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Build amazing native and progressive web apps with HTML5

In this screencast, I talk about how you can animate elements in your app in a performant way. Prefer to read the info? Check it out below.

In this example, we have a view with ten items in it, and we want to slide the items in from the left when we visit the page.

Let’s create a keyframe animation and animate the left property.

@-webkit-keyframes slideIn {
  0% {
    left: -100%;
  }
  100% {
    left: 0;
  }
}

.slide-in{
   -webkit-animation: slideIn ease-in 1; 
  animation: slideIn ease-in 1;
  -webkit-animation-fill-mode: forwards;
  animation-fill-mode: forwards;
  -webkit-animation-duration: 750ms;
  animation-duration: 750ms;
}

If you load up your app in a browser, the animation will look OK. But if you try this on a device, you’ll start to see the animation stutter. This is what we call jank.

What’s happening is that as you try to animate the left property of the items, the web view will have to go back and try to recalculate that item’s position. This happens for a lot of CSS properties.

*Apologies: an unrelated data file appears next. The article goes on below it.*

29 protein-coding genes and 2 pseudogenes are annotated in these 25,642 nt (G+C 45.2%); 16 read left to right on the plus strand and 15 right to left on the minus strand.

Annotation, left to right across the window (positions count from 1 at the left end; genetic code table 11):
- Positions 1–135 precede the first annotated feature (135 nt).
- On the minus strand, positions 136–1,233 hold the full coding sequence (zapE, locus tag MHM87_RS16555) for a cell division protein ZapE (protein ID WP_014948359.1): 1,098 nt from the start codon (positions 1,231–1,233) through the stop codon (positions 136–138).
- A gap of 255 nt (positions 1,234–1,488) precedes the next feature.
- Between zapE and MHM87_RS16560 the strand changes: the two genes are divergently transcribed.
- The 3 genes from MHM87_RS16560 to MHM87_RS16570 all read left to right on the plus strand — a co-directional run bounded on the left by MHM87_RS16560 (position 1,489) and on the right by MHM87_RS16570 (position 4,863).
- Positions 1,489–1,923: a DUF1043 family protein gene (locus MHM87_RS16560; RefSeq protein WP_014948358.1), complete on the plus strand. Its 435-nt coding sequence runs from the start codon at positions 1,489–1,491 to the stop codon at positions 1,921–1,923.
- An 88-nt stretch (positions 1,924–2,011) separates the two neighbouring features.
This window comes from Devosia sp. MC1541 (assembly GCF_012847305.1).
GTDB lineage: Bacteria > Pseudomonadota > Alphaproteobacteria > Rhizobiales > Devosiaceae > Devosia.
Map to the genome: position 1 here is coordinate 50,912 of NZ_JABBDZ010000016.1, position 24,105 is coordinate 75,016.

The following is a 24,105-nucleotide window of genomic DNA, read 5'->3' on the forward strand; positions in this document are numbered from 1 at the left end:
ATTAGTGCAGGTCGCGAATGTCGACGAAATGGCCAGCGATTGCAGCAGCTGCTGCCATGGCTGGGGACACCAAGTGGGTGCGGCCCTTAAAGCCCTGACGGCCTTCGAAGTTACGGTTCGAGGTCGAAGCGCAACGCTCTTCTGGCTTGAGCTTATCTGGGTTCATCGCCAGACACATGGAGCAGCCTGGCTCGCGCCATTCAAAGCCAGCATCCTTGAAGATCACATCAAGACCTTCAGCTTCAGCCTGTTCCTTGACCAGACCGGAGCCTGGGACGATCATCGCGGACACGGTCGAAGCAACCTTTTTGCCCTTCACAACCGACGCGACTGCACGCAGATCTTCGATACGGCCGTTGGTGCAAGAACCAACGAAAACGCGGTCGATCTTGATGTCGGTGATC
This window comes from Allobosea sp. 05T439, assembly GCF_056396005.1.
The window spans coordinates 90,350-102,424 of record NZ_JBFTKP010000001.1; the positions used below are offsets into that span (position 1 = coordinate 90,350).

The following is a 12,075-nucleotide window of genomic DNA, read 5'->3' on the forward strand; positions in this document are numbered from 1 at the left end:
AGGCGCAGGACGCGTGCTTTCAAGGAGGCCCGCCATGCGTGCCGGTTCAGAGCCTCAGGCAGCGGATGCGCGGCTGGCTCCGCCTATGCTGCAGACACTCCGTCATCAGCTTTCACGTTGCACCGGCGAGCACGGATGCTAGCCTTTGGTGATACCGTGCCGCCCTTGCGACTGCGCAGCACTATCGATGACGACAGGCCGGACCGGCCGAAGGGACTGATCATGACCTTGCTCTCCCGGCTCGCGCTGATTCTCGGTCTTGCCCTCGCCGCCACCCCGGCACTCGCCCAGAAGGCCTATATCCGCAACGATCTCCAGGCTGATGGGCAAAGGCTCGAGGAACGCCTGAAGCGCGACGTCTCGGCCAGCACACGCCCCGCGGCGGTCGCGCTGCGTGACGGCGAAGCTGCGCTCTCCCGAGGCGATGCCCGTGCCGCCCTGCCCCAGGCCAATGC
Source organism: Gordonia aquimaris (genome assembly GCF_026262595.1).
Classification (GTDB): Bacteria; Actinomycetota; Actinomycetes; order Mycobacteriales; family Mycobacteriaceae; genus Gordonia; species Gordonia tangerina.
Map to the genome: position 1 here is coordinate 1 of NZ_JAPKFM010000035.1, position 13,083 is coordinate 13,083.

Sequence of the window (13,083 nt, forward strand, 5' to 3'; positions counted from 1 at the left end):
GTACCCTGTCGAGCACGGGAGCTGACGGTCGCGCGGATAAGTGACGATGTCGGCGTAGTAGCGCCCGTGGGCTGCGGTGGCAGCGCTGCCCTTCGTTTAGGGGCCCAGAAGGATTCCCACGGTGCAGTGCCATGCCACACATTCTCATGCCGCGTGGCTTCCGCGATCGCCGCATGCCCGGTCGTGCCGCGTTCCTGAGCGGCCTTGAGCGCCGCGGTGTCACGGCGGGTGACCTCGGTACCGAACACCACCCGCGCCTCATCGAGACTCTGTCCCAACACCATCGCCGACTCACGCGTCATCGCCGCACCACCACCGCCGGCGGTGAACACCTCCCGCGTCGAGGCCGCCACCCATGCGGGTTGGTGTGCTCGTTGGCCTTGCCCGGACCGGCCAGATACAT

Thankfully, we have other ways to animate these items.

Let’s change that left property to transform and set the value to use translate3d. Translate3d is a special CSS value that will actually move the animation to the device’s GPU. This is called hardware accelerated animation.

@-webkit-keyframes slideIn {
  0% {
    left: -100%;
  }
  100% {
    left: 0;
  }
}

@-webkit-keyframes slideInSmooth {
  0% {
    -webkit-transform: translate3d(-100%,0,0);
  }
  100% {
    -webkit-transform: translate3d(0,0,0);
  }
}


.slide-in{
   -webkit-animation: slideInSmooth ease-in 1; 
  animation: slideInSmooth ease-in 1;
  -webkit-animation-fill-mode: forwards;
  animation-fill-mode: forwards;
  -webkit-animation-duration: 750ms;
  animation-duration: 750ms;
}

Now, instead of having janky animation, we can get a smooth transition for all of our items.